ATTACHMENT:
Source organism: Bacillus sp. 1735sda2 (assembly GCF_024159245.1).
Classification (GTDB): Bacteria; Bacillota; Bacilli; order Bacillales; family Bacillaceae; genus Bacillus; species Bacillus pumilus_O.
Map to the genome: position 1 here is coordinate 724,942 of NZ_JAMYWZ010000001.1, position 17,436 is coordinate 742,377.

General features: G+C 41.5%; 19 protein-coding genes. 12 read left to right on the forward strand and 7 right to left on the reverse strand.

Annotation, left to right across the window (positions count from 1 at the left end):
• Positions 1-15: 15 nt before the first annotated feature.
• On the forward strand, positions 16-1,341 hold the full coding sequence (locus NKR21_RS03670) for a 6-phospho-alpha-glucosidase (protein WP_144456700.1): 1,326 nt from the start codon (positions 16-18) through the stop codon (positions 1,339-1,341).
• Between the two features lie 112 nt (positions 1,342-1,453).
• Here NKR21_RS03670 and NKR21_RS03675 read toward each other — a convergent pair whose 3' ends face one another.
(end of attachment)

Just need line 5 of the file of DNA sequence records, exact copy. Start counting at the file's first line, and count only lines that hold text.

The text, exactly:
Annotation, left to right across the window (positions count from 1 at the left end):